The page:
By Mark Henricks | September 2, 2010
You can’t read or talk about small business long before you run across it. If you haven’t heard it before, it could well rattle whatever resolve you have to go into business for yourself. Ninety percent of small businesses, you’ll learn, fail within one year of startup. Are you now thinking twice about refinancing the house and draining your retirement account to finance your startup? Oh, yeah.
However, without passing judgment on the specific prospects for whatever startup you are considering, if you listen to the 90 percent failure rate stat, you are probably making a mistake. It’s a myth, and far — very far — from the truth. No one seems to know where that factoid came from. We can say that, whatever it’s source, it’s flat wrong.
According to well-supported studies by reputable researchers, 70 percent of new firms that have at least one employee survive for at least two years. Roughly half go on for five years. That comes from the SBA, but other studies reached similar conclusions.
And even the 30 percent failure rate after one year may overstate the real risk of starting a small business. That’s because other studies have shown that most firms that close their doors were profitable at the time. They may have closed because the owner had health concerns or decided to do something else more personally interesting. They didn’t, most of the time, go broke.
Of course, risk is best considered relative to the alternatives. One alternative to starting a business is getting a job. And it turns out that going to work for someone else is roughly as likely to be short-lived as going to work for yourself. The Bureau of Labor Statistics looked at American workers’ average tenure on the job and found that, even when considering only more stable, older workers, 31 percent of the jobs they took ended in less than a year. Not only that, but 65 percent of the jobs ended in fewer than 5 years. Whether you’re punching a clock or signing paychecks, it seems, the future is about equally uncertain.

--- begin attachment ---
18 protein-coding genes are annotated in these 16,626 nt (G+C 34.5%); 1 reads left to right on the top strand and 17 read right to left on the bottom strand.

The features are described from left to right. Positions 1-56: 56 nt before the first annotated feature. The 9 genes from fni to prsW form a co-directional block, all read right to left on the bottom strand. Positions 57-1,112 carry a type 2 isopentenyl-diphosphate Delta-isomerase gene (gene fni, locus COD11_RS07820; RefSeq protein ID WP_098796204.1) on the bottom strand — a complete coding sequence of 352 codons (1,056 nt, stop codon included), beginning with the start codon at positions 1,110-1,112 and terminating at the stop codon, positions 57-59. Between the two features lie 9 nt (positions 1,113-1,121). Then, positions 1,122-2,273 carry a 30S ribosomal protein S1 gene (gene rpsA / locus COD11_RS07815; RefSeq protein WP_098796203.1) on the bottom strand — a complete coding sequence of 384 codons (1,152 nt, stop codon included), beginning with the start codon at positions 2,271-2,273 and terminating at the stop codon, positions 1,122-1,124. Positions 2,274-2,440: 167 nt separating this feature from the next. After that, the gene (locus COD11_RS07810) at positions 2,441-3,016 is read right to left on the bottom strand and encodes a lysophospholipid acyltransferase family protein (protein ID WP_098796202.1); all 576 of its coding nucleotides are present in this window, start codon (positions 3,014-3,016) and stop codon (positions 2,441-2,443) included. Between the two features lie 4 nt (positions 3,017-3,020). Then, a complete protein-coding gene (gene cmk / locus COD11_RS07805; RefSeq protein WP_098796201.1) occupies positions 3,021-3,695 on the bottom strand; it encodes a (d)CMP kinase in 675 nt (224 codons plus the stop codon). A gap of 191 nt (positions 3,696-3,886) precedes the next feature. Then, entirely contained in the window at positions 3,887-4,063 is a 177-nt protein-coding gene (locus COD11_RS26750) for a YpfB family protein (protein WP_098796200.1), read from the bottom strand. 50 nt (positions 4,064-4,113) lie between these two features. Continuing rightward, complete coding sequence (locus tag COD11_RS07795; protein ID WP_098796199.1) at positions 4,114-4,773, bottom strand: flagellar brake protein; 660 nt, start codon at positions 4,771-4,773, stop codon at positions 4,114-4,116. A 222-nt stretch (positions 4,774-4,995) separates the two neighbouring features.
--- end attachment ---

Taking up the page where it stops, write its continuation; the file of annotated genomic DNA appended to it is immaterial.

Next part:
Caution: Although the chances of a job ending may resemble those of a business closing, the impact of losing a job is likely to be less. You typically don’t liquidate your savings and personally guarantee a loan to start a job. If the job ends, you find a new one. You aren’t as likely to have to sell your house to pay off lenders, or file for bankruptcy, as if you started a business that didn’t work out.
Another qualifier: The SBA stats are for firms with at least one employee in addition to the owner. The agency’s researchers found that non-employer firms — people self-employed in one-person enterprises — tend to go in and out of business at much higher rates. That’s mostly because they are easier to start and stop, not necessarily because they are doomed to fail.
So next time you’re talking about business and hear the 90 percent-failure rate myth, feel free to nod and go along. As long as you know the truth, you have a competitive advantage against more gullible, more fearful and less well-informed would-be rivals.